Late last December I flew to Berlin with a friend. It was an impulse – I wanted to see the Wall while it was still standing – and for the first time in some years, maybe in my life, I was free to act on an impulse of that sort. My wish was to spend the week between Christmas and the New Year in Berlin, and in return I promised my friend that we would spend the next week in Italy, all of which we did: New Year’s Eve at the Brandenburg Gate, a week overlooking the Grand Canal in Venice, then a few days in Florence and Rome. She returned to New York, and I went back briefly to the luxury of Venice, intending to go on to Budapest and Prague, return to Berlin once more and so to home. Pan Am offered a special rate.
But plans have a way of changing. The images of the Romanian revolution – I had seen it on television in Berlin – were still vivid in my mind. I had a few extra days, after all. The country was not far away. I got a copy of a map of Timișoara and secured a visa to Romania. I rented a car and loaded it with bananas, oranges and chocolate. A friend supplied me with some telephone numbers in case of an emergency, a couple of cartons of Kents – for purposes of bribery only; at the time I was not smoking – and two bottles of Johnny Walker Red should the Kents prove insufficient. And then, on 22 January, one month to the day after Ceaușescu had fled by helicopter from the roof of the Central Committee Building in Bucharest, I set off in my newly rented Volkswagen Golf, equipped even with an extra can of diesel fuel: just enough, I was told, to get me through Romania without having to pay the prices the government was charging foreigners for poor quality motorină.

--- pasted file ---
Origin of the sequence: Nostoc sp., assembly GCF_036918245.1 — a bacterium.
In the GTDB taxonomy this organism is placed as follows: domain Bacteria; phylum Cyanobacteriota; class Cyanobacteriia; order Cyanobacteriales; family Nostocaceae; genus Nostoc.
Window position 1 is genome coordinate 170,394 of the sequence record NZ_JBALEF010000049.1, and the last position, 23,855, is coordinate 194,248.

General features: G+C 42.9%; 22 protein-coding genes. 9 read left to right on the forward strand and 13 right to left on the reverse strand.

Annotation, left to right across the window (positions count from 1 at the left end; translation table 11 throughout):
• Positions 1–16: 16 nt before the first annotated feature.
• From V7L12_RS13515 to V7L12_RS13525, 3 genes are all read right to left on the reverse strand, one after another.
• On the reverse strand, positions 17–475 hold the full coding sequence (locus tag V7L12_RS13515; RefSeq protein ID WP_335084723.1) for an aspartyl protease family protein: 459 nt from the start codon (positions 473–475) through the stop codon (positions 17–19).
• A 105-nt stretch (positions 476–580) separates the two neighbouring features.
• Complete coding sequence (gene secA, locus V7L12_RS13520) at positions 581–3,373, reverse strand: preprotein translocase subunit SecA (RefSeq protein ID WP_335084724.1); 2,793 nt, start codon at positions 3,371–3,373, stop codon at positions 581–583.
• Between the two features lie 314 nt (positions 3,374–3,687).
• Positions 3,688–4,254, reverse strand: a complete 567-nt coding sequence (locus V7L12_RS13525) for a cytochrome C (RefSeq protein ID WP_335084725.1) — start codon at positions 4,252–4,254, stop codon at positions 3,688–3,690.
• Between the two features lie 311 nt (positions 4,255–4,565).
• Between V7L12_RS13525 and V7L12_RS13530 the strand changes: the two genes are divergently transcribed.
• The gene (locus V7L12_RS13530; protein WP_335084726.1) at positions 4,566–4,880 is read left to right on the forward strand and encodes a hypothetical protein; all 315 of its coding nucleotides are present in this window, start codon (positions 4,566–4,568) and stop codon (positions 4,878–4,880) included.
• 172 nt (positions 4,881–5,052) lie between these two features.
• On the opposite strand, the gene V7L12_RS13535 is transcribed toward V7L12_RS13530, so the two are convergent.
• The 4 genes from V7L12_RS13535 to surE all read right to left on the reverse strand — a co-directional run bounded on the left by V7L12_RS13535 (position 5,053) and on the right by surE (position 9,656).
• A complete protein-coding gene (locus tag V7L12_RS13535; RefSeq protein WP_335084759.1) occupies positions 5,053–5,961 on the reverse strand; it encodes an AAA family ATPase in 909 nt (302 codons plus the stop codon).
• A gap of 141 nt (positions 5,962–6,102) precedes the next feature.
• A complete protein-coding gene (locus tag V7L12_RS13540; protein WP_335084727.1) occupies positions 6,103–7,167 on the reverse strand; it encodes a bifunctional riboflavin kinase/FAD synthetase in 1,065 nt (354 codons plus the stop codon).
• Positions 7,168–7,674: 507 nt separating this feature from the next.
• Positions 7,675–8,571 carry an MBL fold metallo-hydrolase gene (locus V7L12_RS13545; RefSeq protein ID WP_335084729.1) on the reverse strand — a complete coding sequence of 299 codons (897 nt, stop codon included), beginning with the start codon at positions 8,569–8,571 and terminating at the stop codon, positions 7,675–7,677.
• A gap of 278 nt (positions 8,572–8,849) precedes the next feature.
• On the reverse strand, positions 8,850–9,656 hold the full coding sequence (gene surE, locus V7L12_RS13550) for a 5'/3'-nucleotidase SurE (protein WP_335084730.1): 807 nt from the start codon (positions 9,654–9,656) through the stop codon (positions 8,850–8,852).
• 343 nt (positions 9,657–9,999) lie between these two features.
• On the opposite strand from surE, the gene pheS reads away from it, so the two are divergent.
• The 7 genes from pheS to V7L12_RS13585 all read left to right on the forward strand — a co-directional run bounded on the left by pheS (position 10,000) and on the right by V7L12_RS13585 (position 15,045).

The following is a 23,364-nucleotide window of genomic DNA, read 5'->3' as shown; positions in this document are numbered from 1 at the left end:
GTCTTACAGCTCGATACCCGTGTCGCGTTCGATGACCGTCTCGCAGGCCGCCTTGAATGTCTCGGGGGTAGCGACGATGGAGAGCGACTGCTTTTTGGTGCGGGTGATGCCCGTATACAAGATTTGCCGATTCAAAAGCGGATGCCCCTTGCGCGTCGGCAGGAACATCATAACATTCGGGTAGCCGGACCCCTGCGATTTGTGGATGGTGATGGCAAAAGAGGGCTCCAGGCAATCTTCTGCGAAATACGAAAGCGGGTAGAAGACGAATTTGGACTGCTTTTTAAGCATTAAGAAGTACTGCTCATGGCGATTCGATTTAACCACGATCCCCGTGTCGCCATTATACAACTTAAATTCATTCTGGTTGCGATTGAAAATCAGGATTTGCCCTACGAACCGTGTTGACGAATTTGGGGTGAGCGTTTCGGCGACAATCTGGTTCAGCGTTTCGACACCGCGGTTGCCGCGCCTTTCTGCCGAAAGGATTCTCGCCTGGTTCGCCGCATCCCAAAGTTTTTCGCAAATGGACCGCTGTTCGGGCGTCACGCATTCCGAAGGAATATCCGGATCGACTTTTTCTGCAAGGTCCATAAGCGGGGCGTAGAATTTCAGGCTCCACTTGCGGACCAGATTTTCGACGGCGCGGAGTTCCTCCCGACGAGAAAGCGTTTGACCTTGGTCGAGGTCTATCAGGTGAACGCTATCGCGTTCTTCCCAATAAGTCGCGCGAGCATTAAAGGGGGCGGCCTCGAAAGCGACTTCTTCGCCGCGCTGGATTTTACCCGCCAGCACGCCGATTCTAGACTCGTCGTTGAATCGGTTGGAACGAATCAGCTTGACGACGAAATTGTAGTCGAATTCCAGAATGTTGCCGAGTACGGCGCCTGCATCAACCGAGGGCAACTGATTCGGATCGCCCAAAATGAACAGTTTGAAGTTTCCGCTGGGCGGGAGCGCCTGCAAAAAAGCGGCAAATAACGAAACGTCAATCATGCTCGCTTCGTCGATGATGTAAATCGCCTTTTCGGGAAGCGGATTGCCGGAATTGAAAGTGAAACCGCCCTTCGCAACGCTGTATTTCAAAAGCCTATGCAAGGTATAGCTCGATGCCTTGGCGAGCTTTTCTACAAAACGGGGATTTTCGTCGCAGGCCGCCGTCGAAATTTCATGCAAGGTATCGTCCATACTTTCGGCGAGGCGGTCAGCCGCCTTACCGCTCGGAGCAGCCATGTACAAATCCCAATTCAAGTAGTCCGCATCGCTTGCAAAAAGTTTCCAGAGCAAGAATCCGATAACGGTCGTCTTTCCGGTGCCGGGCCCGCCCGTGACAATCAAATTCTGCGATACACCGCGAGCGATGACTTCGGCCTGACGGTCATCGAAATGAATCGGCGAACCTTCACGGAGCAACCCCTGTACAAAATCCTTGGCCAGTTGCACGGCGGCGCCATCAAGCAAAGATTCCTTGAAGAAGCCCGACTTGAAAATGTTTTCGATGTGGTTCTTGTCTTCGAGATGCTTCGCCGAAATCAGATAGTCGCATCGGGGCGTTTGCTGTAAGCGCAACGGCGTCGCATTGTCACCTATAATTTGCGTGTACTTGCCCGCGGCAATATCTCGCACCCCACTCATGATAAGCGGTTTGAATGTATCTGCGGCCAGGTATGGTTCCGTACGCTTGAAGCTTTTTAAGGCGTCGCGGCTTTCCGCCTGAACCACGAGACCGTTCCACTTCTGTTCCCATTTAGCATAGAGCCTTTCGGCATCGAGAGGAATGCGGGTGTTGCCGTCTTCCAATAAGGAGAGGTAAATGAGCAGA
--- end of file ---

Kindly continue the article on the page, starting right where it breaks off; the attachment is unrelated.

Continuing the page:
I arrived at the Romanian border at four-thirty in the afternoon, darkness already fast approaching. It was very cold. Customs was taking a long time inspecting the Italian aid convoy ahead of me. Finally after half an hour it was my turn.